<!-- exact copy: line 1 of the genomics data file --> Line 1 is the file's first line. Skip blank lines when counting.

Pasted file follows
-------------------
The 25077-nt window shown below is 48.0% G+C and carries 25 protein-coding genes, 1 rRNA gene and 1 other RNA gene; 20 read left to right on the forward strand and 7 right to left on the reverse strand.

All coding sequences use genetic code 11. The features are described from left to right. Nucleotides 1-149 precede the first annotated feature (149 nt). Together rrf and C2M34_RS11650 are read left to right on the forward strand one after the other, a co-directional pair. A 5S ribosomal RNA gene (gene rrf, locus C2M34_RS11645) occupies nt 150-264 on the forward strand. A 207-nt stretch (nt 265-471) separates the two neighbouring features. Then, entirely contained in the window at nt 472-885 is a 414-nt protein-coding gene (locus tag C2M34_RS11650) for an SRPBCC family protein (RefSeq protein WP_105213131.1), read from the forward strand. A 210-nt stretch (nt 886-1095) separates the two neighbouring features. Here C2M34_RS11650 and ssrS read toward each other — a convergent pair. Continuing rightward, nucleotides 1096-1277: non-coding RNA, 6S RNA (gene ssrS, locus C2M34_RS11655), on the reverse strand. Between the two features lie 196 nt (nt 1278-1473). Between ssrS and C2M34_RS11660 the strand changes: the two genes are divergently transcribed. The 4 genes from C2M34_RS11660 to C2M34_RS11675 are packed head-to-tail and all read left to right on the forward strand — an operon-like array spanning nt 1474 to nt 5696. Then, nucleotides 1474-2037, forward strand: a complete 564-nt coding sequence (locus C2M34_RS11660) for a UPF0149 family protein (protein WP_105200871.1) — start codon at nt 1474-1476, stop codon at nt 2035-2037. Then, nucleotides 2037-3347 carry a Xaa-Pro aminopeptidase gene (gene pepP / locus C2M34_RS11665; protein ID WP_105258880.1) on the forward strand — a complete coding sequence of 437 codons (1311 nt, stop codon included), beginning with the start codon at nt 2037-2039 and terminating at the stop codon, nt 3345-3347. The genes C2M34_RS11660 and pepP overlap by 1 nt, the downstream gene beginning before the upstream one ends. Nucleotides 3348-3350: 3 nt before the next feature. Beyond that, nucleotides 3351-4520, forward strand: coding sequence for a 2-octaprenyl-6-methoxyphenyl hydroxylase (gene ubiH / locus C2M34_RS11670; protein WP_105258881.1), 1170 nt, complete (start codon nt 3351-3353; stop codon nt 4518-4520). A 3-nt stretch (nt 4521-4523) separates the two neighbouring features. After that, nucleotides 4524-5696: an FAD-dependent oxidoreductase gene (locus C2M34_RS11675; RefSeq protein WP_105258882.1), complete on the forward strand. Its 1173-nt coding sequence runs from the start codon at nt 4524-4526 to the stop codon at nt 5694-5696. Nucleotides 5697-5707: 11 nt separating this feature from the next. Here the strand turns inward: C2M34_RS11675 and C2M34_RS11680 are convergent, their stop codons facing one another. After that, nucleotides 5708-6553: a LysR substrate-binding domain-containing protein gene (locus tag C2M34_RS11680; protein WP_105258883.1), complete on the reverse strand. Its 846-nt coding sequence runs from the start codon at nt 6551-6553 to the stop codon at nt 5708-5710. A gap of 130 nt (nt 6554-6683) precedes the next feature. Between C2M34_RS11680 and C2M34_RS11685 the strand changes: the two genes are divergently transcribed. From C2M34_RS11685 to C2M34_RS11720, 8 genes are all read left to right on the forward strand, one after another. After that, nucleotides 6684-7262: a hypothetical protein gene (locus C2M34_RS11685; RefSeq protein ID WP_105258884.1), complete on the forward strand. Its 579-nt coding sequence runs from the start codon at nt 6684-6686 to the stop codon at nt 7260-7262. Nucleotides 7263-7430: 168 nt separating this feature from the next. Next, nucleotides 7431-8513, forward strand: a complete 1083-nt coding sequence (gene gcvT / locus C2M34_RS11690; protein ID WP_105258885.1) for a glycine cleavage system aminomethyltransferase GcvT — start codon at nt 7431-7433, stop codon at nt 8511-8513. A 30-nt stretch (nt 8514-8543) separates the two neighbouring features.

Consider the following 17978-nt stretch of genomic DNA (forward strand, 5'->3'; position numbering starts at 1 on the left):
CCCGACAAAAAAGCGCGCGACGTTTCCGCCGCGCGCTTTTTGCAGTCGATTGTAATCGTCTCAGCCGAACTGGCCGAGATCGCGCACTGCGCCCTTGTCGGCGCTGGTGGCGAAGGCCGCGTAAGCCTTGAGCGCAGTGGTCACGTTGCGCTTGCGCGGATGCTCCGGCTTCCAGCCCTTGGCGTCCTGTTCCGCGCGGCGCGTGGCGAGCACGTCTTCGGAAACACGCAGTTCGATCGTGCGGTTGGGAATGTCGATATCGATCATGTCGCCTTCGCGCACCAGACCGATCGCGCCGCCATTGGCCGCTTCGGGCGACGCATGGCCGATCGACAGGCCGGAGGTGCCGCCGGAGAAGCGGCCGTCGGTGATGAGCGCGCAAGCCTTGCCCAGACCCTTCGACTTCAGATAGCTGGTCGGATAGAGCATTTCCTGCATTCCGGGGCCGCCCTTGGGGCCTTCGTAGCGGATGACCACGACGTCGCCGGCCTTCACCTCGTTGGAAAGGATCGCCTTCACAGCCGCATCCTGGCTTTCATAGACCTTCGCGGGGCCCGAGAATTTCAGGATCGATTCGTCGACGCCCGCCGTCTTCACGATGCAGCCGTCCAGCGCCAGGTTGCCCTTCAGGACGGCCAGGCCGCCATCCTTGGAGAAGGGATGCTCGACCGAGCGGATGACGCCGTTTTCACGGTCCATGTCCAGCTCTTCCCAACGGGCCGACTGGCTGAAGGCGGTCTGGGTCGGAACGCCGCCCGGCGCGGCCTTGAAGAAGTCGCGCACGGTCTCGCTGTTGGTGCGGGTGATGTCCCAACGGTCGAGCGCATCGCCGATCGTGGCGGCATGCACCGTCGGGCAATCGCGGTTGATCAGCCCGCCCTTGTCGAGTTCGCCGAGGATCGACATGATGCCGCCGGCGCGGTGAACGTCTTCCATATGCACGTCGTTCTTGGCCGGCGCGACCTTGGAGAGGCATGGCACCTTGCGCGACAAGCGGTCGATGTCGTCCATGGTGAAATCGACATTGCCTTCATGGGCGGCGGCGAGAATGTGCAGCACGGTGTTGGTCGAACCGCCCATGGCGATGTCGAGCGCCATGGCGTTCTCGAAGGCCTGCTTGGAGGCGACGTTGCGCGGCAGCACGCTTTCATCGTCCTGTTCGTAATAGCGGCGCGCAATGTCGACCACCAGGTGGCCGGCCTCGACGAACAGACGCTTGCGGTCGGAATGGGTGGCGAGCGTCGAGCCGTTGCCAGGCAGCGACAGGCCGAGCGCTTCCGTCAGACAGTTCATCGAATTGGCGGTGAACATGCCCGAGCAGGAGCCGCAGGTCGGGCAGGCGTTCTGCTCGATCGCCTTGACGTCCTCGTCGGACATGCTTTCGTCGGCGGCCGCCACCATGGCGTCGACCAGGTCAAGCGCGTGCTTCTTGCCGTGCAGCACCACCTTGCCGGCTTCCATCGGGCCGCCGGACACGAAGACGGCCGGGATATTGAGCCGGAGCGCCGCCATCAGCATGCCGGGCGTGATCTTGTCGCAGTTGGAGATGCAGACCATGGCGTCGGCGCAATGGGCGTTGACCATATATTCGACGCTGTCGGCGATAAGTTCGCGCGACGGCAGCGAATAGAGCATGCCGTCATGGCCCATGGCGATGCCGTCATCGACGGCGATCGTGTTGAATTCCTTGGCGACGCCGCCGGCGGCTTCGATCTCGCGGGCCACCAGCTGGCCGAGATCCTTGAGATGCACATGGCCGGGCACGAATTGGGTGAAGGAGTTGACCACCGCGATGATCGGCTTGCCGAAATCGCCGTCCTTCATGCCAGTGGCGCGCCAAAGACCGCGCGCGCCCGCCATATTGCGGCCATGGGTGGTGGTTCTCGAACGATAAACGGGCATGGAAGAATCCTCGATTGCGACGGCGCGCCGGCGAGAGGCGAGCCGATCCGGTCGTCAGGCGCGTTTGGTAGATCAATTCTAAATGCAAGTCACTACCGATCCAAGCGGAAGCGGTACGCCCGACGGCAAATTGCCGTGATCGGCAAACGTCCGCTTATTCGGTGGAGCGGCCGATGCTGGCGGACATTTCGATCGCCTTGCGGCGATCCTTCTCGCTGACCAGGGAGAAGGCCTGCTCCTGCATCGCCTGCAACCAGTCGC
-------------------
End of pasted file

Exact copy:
The 25077-nt window shown below is 48.0% G+C and carries 25 protein-coding genes, 1 rRNA gene and 1 other RNA gene; 20 read left to right on the forward strand and 7 right to left on the reverse strand.